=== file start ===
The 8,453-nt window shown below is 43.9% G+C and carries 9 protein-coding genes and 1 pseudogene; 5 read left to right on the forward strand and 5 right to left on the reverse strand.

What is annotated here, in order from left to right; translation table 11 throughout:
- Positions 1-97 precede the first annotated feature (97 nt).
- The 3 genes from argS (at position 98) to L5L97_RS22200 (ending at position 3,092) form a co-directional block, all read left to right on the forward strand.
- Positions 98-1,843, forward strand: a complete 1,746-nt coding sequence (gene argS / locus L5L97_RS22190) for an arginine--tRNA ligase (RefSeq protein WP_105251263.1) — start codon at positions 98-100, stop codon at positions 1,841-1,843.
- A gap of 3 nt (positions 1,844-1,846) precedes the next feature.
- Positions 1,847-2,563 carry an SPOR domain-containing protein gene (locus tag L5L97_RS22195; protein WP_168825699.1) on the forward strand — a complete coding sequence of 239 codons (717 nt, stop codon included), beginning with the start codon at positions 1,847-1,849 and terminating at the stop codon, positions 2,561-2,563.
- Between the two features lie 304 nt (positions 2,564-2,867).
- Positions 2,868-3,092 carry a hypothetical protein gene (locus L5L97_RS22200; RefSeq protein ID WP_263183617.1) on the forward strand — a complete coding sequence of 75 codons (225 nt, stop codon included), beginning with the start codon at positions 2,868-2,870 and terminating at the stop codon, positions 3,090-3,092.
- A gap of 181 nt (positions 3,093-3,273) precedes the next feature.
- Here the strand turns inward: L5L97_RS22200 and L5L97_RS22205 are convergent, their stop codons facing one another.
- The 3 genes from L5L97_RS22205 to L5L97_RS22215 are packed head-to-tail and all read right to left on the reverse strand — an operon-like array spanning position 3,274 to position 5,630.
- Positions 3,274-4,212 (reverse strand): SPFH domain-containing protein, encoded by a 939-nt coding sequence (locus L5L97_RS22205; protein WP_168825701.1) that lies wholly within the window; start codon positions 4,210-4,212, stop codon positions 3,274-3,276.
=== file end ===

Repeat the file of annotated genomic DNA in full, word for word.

The 8,453-nt window shown below is 43.9% G+C and carries 9 protein-coding genes and 1 pseudogene; 5 read left to right on the forward strand and 5 right to left on the reverse strand.

What is annotated here, in order from left to right; translation table 11 throughout:
- Positions 1-97 precede the first annotated feature (97 nt).
- The 3 genes from argS (at position 98) to L5L97_RS22200 (ending at position 3,092) form a co-directional block, all read left to right on the forward strand.
- Positions 98-1,843, forward strand: a complete 1,746-nt coding sequence (gene argS / locus L5L97_RS22190) for an arginine--tRNA ligase (RefSeq protein WP_105251263.1) — start codon at positions 98-100, stop codon at positions 1,841-1,843.
- A gap of 3 nt (positions 1,844-1,846) precedes the next feature.
- Positions 1,847-2,563 carry an SPOR domain-containing protein gene (locus tag L5L97_RS22195; protein WP_168825699.1) on the forward strand — a complete coding sequence of 239 codons (717 nt, stop codon included), beginning with the start codon at positions 1,847-1,849 and terminating at the stop codon, positions 2,561-2,563.
- Between the two features lie 304 nt (positions 2,564-2,867).
- Positions 2,868-3,092 carry a hypothetical protein gene (locus L5L97_RS22200; RefSeq protein ID WP_263183617.1) on the forward strand — a complete coding sequence of 75 codons (225 nt, stop codon included), beginning with the start codon at positions 2,868-2,870 and terminating at the stop codon, positions 3,090-3,092.
- A gap of 181 nt (positions 3,093-3,273) precedes the next feature.
- Here the strand turns inward: L5L97_RS22200 and L5L97_RS22205 are convergent, their stop codons facing one another.
- The 3 genes from L5L97_RS22205 to L5L97_RS22215 are packed head-to-tail and all read right to left on the reverse strand — an operon-like array spanning position 3,274 to position 5,630.
- Positions 3,274-4,212 (reverse strand): SPFH domain-containing protein, encoded by a 939-nt coding sequence (locus L5L97_RS22205; protein WP_168825701.1) that lies wholly within the window; start codon positions 4,210-4,212, stop codon positions 3,274-3,276.